With the current five-day ceasefire set to expire on Monday at midnight, Egypt has proposed a permanent ceasefire and a new round of talks next month, Ynet reported.
As of Sunday night, neither side had commented officially on the Egyptian initiative.
Israeli Prime Minister Binyamin Netanyahu said on Sunday that any deal must meet the security needs of the state of Israel. “Only if there is a clear response to our security needs will we agree to reach understandings,” he said at the start of the weekly cabinet meeting.
Netanyahu said that Hamas had been dealt a heavy blow by Operation Protective Edge.
“If Hamas thinks its defeat on the battlefield will be papered over by a victory at the negotiating table it is mistaken,” he said.
Strategic Affairs Minister Yuval Steinitz warned on Sunday that Hamas will attain none of its demands unless terrorists factions agree to disarm.
“Without demilitarizing the Strip, a port in Gaza will be a duty-free for missiles and rockets,” Army Radio quoted him as saying before he entered the weekly cabinet meeting.
Thus, Israel gave its public answer to the online ultimatum of Osama Hamdan, the head of Hamas’s foreign affairs that “Israel must accept the demands of the Palestinian people or face a long war.”
At the same time, a senior official source told Hamodia’s senior military correspondent A. Pe’er that the two sides are moving close to an agreement, but that nothing will be signed until there’s a solid commitment from Hamas that there will be genuine calm in the south.
A Palestinian negotiator said Sunday his side is “less optimistic” about the talks than they were late last week when the latest ceasefire was agreed.
The Palestinian negotiators were consulting in Qatar, Lebanon and elsewhere in the Middle East over the weekend, and returned to Cairo on Sunday. The Israeli team also returned Sunday to resume the indirect, Egyptian-mediated talks.
The head of the Palestinian delegation in Cairo, Azzam al-Ahmad, said Sunday afternoon: “We hope to reach a final agreement on a ceasefire in the coming hours, but we will not consent to a ‘thin’ agreement.”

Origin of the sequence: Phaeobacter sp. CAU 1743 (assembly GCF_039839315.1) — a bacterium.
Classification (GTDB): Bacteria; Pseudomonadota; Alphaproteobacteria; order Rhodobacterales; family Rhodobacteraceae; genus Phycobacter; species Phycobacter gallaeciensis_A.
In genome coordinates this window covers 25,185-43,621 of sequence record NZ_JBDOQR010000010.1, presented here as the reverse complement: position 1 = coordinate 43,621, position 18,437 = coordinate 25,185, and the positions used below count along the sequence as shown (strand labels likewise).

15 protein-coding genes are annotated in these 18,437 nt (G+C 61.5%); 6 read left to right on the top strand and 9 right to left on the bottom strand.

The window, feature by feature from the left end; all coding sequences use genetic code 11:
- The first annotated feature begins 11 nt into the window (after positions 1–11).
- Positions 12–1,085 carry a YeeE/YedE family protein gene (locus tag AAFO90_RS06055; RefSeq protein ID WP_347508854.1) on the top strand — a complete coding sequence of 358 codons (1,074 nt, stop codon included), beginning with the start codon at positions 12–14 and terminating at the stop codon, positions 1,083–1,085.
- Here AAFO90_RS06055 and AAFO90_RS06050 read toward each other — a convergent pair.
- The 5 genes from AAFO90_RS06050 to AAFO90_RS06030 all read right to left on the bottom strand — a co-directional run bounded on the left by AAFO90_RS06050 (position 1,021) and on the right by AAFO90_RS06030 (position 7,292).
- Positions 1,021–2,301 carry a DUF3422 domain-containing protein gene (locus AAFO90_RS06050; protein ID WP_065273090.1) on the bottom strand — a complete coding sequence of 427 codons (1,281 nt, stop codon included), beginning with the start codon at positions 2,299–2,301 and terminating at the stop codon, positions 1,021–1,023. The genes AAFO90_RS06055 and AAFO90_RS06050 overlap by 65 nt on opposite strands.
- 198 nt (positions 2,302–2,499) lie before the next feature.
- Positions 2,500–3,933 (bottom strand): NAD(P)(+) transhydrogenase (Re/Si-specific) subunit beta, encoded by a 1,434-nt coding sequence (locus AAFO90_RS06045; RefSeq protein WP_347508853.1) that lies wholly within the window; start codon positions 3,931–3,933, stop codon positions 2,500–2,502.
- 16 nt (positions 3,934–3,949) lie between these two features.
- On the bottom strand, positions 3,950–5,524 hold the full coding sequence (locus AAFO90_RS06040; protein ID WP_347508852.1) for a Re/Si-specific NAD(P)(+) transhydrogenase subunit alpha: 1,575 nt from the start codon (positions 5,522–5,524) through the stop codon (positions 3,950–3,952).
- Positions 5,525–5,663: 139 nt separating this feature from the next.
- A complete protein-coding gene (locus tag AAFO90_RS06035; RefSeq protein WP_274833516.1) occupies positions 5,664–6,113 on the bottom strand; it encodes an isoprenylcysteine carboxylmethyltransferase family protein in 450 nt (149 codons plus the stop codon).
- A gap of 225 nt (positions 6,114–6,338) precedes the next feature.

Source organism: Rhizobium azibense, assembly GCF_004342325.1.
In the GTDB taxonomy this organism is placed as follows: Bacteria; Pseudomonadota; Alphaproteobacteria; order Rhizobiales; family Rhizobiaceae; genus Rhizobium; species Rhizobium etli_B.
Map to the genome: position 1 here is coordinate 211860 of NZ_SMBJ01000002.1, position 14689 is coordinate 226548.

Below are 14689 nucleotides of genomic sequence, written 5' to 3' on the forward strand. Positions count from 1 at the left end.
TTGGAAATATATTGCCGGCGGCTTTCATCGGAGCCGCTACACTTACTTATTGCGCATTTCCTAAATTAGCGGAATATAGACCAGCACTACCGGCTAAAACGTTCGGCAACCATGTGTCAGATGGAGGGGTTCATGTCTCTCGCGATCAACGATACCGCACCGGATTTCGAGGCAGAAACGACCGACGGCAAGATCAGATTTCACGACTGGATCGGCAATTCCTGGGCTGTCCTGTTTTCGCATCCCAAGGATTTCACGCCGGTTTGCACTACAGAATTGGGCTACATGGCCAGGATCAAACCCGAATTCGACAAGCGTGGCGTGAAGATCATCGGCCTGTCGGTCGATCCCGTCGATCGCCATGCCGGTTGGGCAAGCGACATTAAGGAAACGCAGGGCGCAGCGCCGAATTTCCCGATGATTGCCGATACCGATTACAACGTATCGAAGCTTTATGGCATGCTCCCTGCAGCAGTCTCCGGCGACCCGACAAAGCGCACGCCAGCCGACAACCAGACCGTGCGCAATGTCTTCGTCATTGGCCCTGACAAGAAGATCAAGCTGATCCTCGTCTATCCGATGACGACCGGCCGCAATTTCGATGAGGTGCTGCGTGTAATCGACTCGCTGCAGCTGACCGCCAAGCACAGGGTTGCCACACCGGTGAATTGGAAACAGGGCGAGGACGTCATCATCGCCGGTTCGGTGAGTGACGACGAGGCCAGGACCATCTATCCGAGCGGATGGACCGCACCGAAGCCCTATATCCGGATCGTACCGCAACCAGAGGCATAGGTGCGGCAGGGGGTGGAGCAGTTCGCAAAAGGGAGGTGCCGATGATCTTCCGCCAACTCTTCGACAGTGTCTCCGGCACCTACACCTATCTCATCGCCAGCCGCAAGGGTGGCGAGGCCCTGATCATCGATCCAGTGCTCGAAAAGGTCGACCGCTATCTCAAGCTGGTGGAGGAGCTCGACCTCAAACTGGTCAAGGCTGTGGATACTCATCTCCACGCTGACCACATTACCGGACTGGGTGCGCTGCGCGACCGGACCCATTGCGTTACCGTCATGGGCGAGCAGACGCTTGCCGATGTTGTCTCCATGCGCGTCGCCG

Hamas demands for a lifting of the blockade and the opening of a seaport and airport in Gaza, along with Israel’s demand for demilitarization of the Hamas-run enclave and the return of the bodies of two IDF soldiers killed in the Operation Protective Edge, are among the issues that remain to be resolved.
Progress has been made in other areas, however, mostly related to borders and fishing rights. Earlier Sunday, Israel, which had not allowed Gazan fishermen to set sail during Protective Edge, permitted fishing up to 3 miles from the coast. Israel has indicated its willingness to expand the fishing limit, if other issues can be settled. Israel has reportedly agreed to a significant increase in the number of trucks carrying non-military goods into Gaza, and Hamas has agreed to let the Palestinian Authority operate the border crossing into Egypt.
Meanwhile, the European Union on Friday said it was willing to reactivate an EU mission on the Egypt-Gaza border to help stabilize the Palestinian enclave, Reuters reported.
At talks in Brussels, foreign ministers representing the 28 EU countries welcomed a ceasefire in Gaza and said they could relaunch the EU Border Assistance Mission for the Rafah crossing point (EUBAM Rafah) and possibly expand its scope.
EUBAM started to monitor the Rafah crossing point in 2005 as part of an accord aimed at easing Israeli security concerns after it pulled its troops and residents from Gaza.
However, the operation was halted two years later when Hamas terrorists seized control of the coastal enclave and ousted the Palestinian Authority.